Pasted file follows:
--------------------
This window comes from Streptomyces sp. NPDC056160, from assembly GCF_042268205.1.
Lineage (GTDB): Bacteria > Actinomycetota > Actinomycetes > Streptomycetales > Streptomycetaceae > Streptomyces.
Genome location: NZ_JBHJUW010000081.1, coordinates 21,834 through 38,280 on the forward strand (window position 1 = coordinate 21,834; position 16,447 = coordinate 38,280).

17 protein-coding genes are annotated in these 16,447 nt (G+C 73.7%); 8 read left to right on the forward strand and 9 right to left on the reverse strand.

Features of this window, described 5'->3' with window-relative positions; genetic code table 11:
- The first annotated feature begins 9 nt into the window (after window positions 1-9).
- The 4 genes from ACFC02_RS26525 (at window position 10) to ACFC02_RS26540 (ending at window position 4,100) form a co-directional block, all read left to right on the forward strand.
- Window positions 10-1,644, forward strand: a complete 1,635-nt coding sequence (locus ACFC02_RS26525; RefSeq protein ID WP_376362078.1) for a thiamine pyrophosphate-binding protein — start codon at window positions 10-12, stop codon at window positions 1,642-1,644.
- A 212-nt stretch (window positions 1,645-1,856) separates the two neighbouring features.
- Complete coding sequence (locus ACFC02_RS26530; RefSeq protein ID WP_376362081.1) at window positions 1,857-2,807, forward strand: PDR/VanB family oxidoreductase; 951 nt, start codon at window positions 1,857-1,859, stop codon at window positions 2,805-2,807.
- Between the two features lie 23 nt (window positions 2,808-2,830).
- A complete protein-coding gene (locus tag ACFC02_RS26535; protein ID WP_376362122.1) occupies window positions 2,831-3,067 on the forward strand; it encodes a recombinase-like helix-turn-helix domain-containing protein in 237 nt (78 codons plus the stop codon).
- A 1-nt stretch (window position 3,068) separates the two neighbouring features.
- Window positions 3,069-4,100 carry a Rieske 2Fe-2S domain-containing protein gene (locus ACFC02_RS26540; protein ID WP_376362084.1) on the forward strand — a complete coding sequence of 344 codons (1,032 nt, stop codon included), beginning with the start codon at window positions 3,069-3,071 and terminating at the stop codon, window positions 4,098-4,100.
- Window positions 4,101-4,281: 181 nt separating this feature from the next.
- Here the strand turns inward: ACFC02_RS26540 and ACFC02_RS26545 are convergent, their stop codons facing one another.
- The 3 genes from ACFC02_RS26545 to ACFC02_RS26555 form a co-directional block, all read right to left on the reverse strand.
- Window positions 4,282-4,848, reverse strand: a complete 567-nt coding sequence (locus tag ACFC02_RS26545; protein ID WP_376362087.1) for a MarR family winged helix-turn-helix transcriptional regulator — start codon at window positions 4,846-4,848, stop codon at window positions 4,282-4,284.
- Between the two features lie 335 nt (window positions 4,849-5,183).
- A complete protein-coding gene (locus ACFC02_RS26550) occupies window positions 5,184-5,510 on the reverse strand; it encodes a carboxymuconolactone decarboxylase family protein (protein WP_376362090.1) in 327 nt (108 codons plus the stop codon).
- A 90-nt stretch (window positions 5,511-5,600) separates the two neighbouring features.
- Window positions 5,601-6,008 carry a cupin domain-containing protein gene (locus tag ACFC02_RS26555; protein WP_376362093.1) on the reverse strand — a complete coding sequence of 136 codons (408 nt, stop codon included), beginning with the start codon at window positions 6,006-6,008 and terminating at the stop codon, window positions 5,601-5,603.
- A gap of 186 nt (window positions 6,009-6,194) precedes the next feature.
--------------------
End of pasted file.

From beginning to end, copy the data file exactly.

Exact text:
This window comes from Streptomyces sp. NPDC056160, from assembly GCF_042268205.1.
Lineage (GTDB): Bacteria > Actinomycetota > Actinomycetes > Streptomycetales > Streptomycetaceae > Streptomyces.
Genome location: NZ_JBHJUW010000081.1, coordinates 21,834 through 38,280 on the forward strand (window position 1 = coordinate 21,834; position 16,447 = coordinate 38,280).

17 protein-coding genes are annotated in these 16,447 nt (G+C 73.7%); 8 read left to right on the forward strand and 9 right to left on the reverse strand.

Features of this window, described 5'->3' with window-relative positions; genetic code table 11:
- The first annotated feature begins 9 nt into the window (after window positions 1-9).
- The 4 genes from ACFC02_RS26525 (at window position 10) to ACFC02_RS26540 (ending at window position 4,100) form a co-directional block, all read left to right on the forward strand.
- Window positions 10-1,644, forward strand: a complete 1,635-nt coding sequence (locus ACFC02_RS26525; RefSeq protein ID WP_376362078.1) for a thiamine pyrophosphate-binding protein — start codon at window positions 10-12, stop codon at window positions 1,642-1,644.
- A 212-nt stretch (window positions 1,645-1,856) separates the two neighbouring features.
- Complete coding sequence (locus ACFC02_RS26530; RefSeq protein ID WP_376362081.1) at window positions 1,857-2,807, forward strand: PDR/VanB family oxidoreductase; 951 nt, start codon at window positions 1,857-1,859, stop codon at window positions 2,805-2,807.
- Between the two features lie 23 nt (window positions 2,808-2,830).
- A complete protein-coding gene (locus tag ACFC02_RS26535; protein ID WP_376362122.1) occupies window positions 2,831-3,067 on the forward strand; it encodes a recombinase-like helix-turn-helix domain-containing protein in 237 nt (78 codons plus the stop codon).
- A 1-nt stretch (window position 3,068) separates the two neighbouring features.
- Window positions 3,069-4,100 carry a Rieske 2Fe-2S domain-containing protein gene (locus ACFC02_RS26540; protein ID WP_376362084.1) on the forward strand — a complete coding sequence of 344 codons (1,032 nt, stop codon included), beginning with the start codon at window positions 3,069-3,071 and terminating at the stop codon, window positions 4,098-4,100.
- Window positions 4,101-4,281: 181 nt separating this feature from the next.
- Here the strand turns inward: ACFC02_RS26540 and ACFC02_RS26545 are convergent, their stop codons facing one another.
- The 3 genes from ACFC02_RS26545 to ACFC02_RS26555 form a co-directional block, all read right to left on the reverse strand.
- Window positions 4,282-4,848, reverse strand: a complete 567-nt coding sequence (locus tag ACFC02_RS26545; protein ID WP_376362087.1) for a MarR family winged helix-turn-helix transcriptional regulator — start codon at window positions 4,846-4,848, stop codon at window positions 4,282-4,284.
- Between the two features lie 335 nt (window positions 4,849-5,183).
- A complete protein-coding gene (locus ACFC02_RS26550) occupies window positions 5,184-5,510 on the reverse strand; it encodes a carboxymuconolactone decarboxylase family protein (protein WP_376362090.1) in 327 nt (108 codons plus the stop codon).
- A 90-nt stretch (window positions 5,511-5,600) separates the two neighbouring features.
- Window positions 5,601-6,008 carry a cupin domain-containing protein gene (locus tag ACFC02_RS26555; protein WP_376362093.1) on the reverse strand — a complete coding sequence of 136 codons (408 nt, stop codon included), beginning with the start codon at window positions 6,006-6,008 and terminating at the stop codon, window positions 5,601-5,603.
- A gap of 186 nt (window positions 6,009-6,194) precedes the next feature.